Other key elements of the strategy include the identification of £16.1m savings from efficiencies next year, following a detailed review across all service areas. Council Fees and Charges would have a standard 5% increase, which is significantly below the rate of inflation, with some fees and charges subject to a specific treatment.
Councillor Andrew Morgan OBE, Leader of Rhondda Cynon Taf Council and Cabinet Member for Infrastructure and Investment:
“Cabinet Members will consider the feedback received in the second phase of this year’s budget consultation, and could recommend to Full Council that the draft Budget Strategy for 2023/24 is adopted when it meets in March 2023.
“This is an incredibly challenging time for Local Government, with all councils having to make difficult decisions on their finances. We face increased costs like every household across Rhondda Cynon Taf, with energy bills for schools, care homes, leisure centres and community buildings forecasted to rise by 300% next year. Food inflation is increasing the cost of the meals we provide to schools, care homes, and households via the Community Meals service. Overall, our costs for 2023/24 are estimated to increase to a level that is £38m higher than the funding available for next year.
“However, the Council has a history of making responsible financial decisions, and our continual forward planning has put us in a good position. Work started very early on the forthcoming budget, and we are proposing no compulsory redundancies, while the agreed service changes in Waste Management, Community Meals and the council-run Nursery provision will enable the continued availability and delivery of valued services. The overall position is positive, considering the outlook just a few months ago, and has been achieved through our proactive approach to dealing with unprecedented budget pressures.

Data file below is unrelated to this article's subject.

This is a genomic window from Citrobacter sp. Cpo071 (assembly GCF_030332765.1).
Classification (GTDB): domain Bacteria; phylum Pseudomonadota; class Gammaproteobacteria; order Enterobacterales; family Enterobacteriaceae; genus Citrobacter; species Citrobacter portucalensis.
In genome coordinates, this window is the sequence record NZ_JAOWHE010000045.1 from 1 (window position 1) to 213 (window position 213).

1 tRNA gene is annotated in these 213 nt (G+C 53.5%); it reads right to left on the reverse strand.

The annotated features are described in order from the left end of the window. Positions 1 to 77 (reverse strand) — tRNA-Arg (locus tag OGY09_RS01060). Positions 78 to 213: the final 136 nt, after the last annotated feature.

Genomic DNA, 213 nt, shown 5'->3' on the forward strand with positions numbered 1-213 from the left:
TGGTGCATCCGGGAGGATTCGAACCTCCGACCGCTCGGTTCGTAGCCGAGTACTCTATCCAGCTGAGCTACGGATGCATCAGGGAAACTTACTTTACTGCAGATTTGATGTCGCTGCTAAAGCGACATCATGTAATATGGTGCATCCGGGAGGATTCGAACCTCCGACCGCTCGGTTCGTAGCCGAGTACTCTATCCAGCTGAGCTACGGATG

“Our proposed 3.5% increase in council tax will again be one of the lowest rises across Wales, with the Council already setting the lowest average rise in Wales over the past five years. The 2023/24 level will avoid an excessive increase that could have been considered given the financial challenge we face – and most councils in Wales are considering an uplift of over 5%. The proposal is one that represents a fair uplift, ensuring relied-upon key services are protected.
“The Senior Leadership Team has also considered efficiency savings across each and every Council service. The £16.1m savings that have been identified are as a result of an exceptional review process and have been achieved on top of the multi-million pound savings made in previous years. The review process undertaken by senior officers has provided assurance that the latest savings can be delivered without a significant impact on services.
“It’s also pleasing that the strategy includes funding all financial pressures on our schools – which relate to pay, inflation, energy costs, pupil numbers and Additional Learning Needs. The schools budget has increased by 28% over the past 10 years and the proposed strategy ensures that our schools will continue to be prioritised.”